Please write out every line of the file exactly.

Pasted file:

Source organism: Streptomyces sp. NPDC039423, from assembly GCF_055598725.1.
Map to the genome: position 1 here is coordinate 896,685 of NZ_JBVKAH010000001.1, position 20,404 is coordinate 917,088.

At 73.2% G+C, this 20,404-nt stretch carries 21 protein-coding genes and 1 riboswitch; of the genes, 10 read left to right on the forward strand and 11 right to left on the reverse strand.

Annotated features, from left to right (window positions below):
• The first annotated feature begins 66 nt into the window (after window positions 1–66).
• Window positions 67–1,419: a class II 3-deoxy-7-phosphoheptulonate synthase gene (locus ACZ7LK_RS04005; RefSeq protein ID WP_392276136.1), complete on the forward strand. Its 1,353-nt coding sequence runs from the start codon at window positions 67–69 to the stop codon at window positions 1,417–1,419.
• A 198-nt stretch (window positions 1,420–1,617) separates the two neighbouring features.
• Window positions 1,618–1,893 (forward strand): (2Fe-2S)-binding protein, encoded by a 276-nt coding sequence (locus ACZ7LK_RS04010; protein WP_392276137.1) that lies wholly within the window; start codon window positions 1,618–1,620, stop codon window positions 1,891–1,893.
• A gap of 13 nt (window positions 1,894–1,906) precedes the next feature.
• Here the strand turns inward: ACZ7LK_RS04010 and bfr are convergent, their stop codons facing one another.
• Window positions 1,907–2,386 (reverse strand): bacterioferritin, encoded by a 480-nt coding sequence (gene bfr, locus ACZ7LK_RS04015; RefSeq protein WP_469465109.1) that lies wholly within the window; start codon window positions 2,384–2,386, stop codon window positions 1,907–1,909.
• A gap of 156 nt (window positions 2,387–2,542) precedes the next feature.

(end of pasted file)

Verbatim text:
Source organism: Streptomyces sp. NPDC039423, from assembly GCF_055598725.1.
Map to the genome: position 1 here is coordinate 896,685 of NZ_JBVKAH010000001.1, position 20,404 is coordinate 917,088.

At 73.2% G+C, this 20,404-nt stretch carries 21 protein-coding genes and 1 riboswitch; of the genes, 10 read left to right on the forward strand and 11 right to left on the reverse strand.

Annotated features, from left to right (window positions below):
• The first annotated feature begins 66 nt into the window (after window positions 1–66).
• Window positions 67–1,419: a class II 3-deoxy-7-phosphoheptulonate synthase gene (locus ACZ7LK_RS04005; RefSeq protein ID WP_392276136.1), complete on the forward strand. Its 1,353-nt coding sequence runs from the start codon at window positions 67–69 to the stop codon at window positions 1,417–1,419.
• A 198-nt stretch (window positions 1,420–1,617) separates the two neighbouring features.
• Window positions 1,618–1,893 (forward strand): (2Fe-2S)-binding protein, encoded by a 276-nt coding sequence (locus ACZ7LK_RS04010; protein WP_392276137.1) that lies wholly within the window; start codon window positions 1,618–1,620, stop codon window positions 1,891–1,893.
• A gap of 13 nt (window positions 1,894–1,906) precedes the next feature.
• Here the strand turns inward: ACZ7LK_RS04010 and bfr are convergent, their stop codons facing one another.
• Window positions 1,907–2,386 (reverse strand): bacterioferritin, encoded by a 480-nt coding sequence (gene bfr, locus ACZ7LK_RS04015; RefSeq protein WP_469465109.1) that lies wholly within the window; start codon window positions 2,384–2,386, stop codon window positions 1,907–1,909.
• A gap of 156 nt (window positions 2,387–2,542) precedes the next feature.